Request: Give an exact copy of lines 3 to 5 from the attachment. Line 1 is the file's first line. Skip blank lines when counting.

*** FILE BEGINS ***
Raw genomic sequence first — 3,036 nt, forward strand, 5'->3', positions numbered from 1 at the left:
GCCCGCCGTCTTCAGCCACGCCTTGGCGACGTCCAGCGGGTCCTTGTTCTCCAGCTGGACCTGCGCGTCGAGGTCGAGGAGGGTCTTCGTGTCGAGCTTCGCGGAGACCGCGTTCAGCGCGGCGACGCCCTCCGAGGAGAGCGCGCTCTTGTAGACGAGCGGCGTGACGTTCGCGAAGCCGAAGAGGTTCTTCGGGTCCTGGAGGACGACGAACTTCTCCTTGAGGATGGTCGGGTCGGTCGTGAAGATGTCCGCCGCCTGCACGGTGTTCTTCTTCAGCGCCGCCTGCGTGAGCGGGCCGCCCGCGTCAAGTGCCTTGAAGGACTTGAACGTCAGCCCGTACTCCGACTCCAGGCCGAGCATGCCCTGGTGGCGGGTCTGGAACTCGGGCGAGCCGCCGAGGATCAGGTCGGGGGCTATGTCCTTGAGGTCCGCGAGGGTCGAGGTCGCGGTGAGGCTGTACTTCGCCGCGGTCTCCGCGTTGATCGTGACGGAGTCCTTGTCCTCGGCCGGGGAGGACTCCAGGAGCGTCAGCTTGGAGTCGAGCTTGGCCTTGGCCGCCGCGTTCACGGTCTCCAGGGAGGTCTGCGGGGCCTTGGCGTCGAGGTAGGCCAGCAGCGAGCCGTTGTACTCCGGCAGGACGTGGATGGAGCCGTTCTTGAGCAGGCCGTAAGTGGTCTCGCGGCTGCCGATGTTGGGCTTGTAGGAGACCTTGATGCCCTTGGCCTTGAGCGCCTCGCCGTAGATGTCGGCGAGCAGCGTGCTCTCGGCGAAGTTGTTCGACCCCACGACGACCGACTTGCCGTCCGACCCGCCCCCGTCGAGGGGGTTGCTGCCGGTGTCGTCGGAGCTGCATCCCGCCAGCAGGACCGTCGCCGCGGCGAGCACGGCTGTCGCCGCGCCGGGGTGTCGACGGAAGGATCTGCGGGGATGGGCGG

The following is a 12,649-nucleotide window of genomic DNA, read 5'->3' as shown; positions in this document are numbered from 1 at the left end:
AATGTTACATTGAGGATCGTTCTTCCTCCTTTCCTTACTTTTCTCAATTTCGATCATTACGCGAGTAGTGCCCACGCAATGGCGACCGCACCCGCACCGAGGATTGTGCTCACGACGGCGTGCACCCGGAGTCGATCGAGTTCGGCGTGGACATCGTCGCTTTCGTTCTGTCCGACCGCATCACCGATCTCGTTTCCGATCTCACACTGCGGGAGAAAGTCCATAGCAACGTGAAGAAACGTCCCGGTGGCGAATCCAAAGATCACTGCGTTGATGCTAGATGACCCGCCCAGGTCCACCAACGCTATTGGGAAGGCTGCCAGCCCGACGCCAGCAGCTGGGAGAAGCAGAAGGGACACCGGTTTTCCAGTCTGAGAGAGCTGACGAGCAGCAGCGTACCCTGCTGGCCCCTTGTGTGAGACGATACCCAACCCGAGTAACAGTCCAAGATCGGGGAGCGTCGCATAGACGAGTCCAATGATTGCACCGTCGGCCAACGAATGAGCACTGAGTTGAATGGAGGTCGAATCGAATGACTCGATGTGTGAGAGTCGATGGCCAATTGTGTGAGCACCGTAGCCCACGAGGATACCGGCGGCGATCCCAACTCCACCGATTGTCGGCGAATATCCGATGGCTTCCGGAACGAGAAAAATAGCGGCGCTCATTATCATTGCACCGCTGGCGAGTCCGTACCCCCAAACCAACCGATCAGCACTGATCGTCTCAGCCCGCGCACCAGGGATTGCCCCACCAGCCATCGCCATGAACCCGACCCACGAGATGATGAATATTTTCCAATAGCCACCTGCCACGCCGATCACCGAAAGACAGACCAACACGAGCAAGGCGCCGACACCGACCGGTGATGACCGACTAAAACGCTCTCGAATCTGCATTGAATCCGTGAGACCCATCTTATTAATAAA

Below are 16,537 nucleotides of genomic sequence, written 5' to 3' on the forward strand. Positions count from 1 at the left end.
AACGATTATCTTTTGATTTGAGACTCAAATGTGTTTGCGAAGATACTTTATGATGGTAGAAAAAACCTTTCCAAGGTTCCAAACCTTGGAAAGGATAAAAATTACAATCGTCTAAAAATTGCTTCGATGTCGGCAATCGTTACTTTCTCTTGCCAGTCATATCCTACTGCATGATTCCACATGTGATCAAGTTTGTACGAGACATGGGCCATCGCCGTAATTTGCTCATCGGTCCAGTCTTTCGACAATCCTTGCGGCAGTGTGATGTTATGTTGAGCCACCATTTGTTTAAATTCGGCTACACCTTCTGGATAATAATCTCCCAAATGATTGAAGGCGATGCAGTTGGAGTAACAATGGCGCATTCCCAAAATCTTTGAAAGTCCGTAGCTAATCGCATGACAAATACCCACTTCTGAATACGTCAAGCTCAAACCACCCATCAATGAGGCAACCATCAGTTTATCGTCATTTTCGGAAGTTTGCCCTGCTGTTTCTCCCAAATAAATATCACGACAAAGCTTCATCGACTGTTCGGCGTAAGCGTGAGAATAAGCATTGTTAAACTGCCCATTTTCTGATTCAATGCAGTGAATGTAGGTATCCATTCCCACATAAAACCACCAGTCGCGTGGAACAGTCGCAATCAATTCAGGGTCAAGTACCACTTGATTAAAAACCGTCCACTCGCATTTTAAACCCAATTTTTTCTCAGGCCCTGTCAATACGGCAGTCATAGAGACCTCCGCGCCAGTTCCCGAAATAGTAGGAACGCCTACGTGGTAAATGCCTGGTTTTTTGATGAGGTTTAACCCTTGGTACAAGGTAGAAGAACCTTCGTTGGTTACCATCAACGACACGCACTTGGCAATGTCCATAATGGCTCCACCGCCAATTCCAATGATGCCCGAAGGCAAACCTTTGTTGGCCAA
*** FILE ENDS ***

The following is a 12,649-nucleotide window of genomic DNA, read 5'->3' as shown; positions in this document are numbered from 1 at the left end:
AATGTTACATTGAGGATCGTTCTTCCTCCTTTCCTTACTTTTCTCAATTTCGATCATTACGCGAGTAGTGCCCACGCAATGGCGACCGCACCCGCACCGAGGATTGTGCTCACGACGGCGTGCACCCGGAGTCGATCGAGTTCGGCGTGGACATCGTCGCTTTCGTTCTGTCCGACCGCATCACCGATCTCGTTTCCGATCTCACACTGCGGGAGAAAGTCCATAGCAACGTGAAGAAACGTCCCGGTGGCGAATCCAAAGATCACTGCGTTGATGCTAGATGACCCGCCCAGGTCCACCAACGCTATTGGGAAGGCTGCCAGCCCGACGCCAGCAGCTGGGAGAAGCAGAAGGGACACCGGTTTTCCAGTCTGAGAGAGCTGACGAGCAGCAGCGTACCCTGCTGGCCCCTTGTGTGAGACGATACCCAACCCGAGTAACAGTCCAAGATCGGGGAGCGTCGCATAGACGAGTCCAATGATTGCACCGTCGGCCAACGAATGAGCACTGAGTTGAATGGAGGTCGAATCGAATGACTCGATGTGTGAGAGTCGATGGCCAATTGTGTGAGCACCGTAGCCCACGAGGATACCGGCGGCGATCCCAACTCCACCGATTGTCGGCGAATATCCGATGGCTTCCGGAACGAGAAAAATAGCGGCGCTCATTATCATTGCACCGCTGGCGAGTCCGTACCCCCAAACCAACCGATCAGCACTGATCGTCTCAGCCCGCGCACCAGGGATTGCCCCACCAGCCATCGCCATGAACCCGACCCACGAGATGATGAATATTTTCCAATAGCCACCTGCCACGCCGATCACCGAAAGACAGACCAACACGAGCAAGGCGCCGACACCGACCGGTGATGACCGACTAAAACGCTCTCGAATCTGCATTGAATCCGTGAGACCCATCTTATTAATAAA

Below are 16,537 nucleotides of genomic sequence, written 5' to 3' on the forward strand. Positions count from 1 at the left end.